6. Reciprocal Buying:  Customers in organisational markets may exert significant power and be in a more advantageous position than suppliers.  With such power they are able to demand significant concessions from suppliers.  This may include reciprocal buying where a supplier is expected to buy some of the customers goods in exchange for the contract.  For example, a supplier to a major motor vehicle manufacturer may be expected to buy and use that customers vehicles for deliveries.
  7. Derived  Demand:  Demand for industrial goods is often derived from the demand for consumer goods.  Consumers buy yoghurt, Muller buy milk and equipment to make yoghurt.  A small rise in the demand by consumers for products may result in a massive rise in the demand for manufacturing equipment as production lines reach maximum capacity.  This is known as the accelerator principle.  Elon Musk has seen significant rise in demand for his Model 3 electric car.  Musk doesn’t have the production capacity to meet the rise in demand and this has led to significant delivery delays.  As a result Tesla has had to significantly increase production capacity including building new production lines.  However, this expansion in capacity has involved Musk incurring significant costs and increased his firm’s losses.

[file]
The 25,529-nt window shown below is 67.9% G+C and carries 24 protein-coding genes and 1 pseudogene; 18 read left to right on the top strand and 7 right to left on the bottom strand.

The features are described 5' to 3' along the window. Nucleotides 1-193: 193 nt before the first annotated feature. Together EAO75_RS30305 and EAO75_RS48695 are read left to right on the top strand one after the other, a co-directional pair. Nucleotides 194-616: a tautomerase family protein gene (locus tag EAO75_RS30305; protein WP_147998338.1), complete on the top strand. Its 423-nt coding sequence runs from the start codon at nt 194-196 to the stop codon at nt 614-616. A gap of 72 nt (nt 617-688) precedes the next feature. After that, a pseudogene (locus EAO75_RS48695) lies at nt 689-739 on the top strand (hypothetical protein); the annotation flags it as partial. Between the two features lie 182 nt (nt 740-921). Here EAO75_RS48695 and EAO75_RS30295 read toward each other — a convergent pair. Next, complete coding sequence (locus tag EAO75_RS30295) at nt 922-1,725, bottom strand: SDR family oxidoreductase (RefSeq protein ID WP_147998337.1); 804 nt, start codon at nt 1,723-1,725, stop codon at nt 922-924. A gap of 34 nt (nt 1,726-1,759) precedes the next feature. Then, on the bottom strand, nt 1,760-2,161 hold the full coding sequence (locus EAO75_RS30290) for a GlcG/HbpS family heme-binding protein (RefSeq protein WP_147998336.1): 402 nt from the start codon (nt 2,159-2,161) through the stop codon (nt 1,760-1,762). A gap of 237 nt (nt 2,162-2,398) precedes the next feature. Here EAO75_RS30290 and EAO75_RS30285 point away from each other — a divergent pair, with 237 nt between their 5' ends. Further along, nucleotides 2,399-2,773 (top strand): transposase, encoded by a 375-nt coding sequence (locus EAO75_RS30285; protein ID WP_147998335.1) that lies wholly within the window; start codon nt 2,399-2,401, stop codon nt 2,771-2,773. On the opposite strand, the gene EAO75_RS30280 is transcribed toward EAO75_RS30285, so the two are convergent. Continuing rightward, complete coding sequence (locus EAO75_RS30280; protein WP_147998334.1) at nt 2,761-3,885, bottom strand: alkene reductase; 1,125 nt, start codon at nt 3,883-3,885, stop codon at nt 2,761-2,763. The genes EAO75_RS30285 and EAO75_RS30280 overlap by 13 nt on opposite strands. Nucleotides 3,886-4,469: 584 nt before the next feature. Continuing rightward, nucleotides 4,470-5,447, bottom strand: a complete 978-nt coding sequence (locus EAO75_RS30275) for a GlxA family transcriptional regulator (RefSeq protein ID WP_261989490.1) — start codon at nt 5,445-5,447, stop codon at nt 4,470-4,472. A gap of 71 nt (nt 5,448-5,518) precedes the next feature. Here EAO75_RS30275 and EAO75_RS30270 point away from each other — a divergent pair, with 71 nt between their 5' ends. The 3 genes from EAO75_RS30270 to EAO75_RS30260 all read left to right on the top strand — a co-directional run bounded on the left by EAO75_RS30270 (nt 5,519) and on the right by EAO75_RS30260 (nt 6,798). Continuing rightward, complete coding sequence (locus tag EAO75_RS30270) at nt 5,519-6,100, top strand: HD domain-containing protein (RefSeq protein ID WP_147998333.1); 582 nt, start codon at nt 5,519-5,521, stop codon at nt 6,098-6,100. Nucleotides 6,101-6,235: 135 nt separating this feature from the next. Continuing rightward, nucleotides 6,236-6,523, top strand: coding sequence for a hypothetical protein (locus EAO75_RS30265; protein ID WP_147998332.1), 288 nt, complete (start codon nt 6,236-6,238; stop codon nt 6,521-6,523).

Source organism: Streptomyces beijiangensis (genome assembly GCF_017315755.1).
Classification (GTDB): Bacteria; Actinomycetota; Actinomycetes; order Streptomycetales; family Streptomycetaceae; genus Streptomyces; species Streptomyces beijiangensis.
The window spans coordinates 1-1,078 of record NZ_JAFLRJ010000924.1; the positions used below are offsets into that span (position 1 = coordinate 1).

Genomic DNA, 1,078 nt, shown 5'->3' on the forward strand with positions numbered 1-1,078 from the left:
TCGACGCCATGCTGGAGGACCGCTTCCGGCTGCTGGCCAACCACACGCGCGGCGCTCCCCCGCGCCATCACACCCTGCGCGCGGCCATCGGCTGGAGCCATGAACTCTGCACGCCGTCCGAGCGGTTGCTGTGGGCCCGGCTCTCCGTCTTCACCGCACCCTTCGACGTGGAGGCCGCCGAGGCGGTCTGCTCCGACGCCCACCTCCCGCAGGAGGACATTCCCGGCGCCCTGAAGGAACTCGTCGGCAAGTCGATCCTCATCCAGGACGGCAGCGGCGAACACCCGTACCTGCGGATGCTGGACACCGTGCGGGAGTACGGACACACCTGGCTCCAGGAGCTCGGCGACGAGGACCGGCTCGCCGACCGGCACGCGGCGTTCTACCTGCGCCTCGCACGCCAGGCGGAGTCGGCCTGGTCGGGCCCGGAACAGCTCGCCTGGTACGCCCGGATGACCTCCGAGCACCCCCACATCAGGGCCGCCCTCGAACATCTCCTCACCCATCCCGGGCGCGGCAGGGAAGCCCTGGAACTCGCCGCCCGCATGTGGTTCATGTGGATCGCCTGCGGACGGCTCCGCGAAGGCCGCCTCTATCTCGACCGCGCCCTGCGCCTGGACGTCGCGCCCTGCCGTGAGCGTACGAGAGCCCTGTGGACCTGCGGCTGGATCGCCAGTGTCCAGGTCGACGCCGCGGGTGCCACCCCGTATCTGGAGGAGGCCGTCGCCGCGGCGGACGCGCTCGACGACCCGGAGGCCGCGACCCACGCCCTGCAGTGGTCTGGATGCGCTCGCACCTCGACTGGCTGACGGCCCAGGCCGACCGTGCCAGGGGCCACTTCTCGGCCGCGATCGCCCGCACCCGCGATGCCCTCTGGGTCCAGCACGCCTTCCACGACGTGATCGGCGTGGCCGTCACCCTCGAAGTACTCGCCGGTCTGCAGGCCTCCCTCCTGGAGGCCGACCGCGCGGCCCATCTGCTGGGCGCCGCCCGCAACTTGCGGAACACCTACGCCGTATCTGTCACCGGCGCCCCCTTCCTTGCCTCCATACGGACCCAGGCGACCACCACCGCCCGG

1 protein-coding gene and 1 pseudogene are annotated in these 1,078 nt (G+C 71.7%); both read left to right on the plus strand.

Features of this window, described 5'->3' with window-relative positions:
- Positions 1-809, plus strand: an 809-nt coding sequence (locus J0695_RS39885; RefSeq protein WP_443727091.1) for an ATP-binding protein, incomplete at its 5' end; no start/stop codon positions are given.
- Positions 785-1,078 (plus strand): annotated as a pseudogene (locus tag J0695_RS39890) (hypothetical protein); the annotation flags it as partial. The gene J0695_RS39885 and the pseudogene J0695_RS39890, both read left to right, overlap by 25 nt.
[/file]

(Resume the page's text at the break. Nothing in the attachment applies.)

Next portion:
8. Negotiations:  Negotiation is important in organisational buying as the purchasing process is often complex.  A supplier’s price is likely seen as the starting point for negotiation rather than the final price to be paid by the buying organisation.
  9. Frequency of Purchase:  If a manufacturing company is buying new production line equipment, they may only do so infrequently.  They may also expect a supplier to provide extensive maintenance services many years after the initial purchase of equipment.  Just in Time supply chains mean that buyers may purchase large amounts of raw materials but expect them to be delivered in small quantities on tight deadlines.